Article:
The next step is a little trickier. The rim of the central lens group projects only a small lip above the surface. This kind of thin-walled brass housing is easily deformed, so it is important to keep pliers and other dangerous tools well away from it. A good tool for getting a grip on the rim of the center lens mount is one of the Flexiclamp wrenches sold by Micro-Tools. I used a 1 3/16" size. Before you start unscrewing the center group, it is a good idea to make a mark crossing the rim to the body so that you can put it back without over-tightening. Also, you will want to note that the group housing comes loose in about one full turn. A friction tool made from a dowel and a piece of rubber will also work.
Once the center lens is out, you can lift off the face of the shutter and get easy access to the internal levers and gears for cleaning with something like Ronsonol lighter fluid. I also removed the back lens group with a lens spanner so as to not get debris on the lens. The whole thing should go back together pretty easily.
With the lens and shutter clean and reassembled, you are ready to shoot pictures, as long as you are comfortable with re-spooling 120 film onto a 620 metal reel. The Kodak engineers went to some trouble to design a camera that will not permit the use of film on a modern 120 spool. I experimented with using trimmed 120 reels in a film carrier from an old Agfa folder, but am happier just re-rolling 120 to 620. There is also a version of the camera which was built for 616 film.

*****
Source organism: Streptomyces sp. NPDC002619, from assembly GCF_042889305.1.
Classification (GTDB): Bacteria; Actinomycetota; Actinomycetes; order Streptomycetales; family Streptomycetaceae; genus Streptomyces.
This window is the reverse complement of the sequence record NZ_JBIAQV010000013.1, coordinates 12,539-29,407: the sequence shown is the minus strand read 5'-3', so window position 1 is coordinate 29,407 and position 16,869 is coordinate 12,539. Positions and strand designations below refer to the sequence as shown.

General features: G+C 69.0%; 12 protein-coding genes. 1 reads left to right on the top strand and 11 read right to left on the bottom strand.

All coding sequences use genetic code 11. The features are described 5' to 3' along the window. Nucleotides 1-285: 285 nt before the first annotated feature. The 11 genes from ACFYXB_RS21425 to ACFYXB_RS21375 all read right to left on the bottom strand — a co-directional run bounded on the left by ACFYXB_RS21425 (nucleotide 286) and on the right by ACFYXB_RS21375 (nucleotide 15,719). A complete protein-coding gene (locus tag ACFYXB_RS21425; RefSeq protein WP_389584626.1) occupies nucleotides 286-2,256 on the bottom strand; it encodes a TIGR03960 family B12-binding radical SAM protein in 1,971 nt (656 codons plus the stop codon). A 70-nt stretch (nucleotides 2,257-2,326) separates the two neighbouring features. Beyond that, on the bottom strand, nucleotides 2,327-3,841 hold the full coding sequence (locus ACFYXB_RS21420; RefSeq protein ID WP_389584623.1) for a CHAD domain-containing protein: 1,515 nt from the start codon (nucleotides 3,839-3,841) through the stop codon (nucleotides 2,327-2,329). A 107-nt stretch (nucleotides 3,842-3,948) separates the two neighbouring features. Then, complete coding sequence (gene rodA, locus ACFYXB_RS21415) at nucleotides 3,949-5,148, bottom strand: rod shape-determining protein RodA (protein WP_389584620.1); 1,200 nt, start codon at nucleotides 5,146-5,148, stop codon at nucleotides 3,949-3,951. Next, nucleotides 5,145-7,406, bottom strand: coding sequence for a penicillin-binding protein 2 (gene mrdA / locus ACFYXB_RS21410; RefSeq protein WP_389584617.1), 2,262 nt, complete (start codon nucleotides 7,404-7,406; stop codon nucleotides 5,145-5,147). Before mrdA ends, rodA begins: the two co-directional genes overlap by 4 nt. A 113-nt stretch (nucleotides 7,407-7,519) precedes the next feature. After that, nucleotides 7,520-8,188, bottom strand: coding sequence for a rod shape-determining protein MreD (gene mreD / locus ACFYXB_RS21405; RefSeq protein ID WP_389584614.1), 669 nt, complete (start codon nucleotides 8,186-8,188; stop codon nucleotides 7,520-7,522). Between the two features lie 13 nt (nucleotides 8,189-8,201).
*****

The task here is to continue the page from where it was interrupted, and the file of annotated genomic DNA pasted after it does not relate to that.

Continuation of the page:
The Monitor user manual advises that the film initially be advanced until the number "1" is just visible in the red window. You are then supposed to move the little lever from "wind" to "1-8" and slightly turn the advance knob which activates the double exposure prevention and moves the "1" into the center of the film frame window. From there you can just crank the knob until it stops without opening the red window for positioning each frame. I initially had some problems with frame spacing but taking off the top, cleaning the mechanism and adding a little lubricant got things straightened out.
Below are some images from the Monitor Six-20 shot at The National Museum of Nuclear Science and History in Albuquerque:
And one from the War Eagles Air Museum at Santa Teresa:
A manual for the Monitor Six-20 and Six-16 models is available on line at the Butkus site.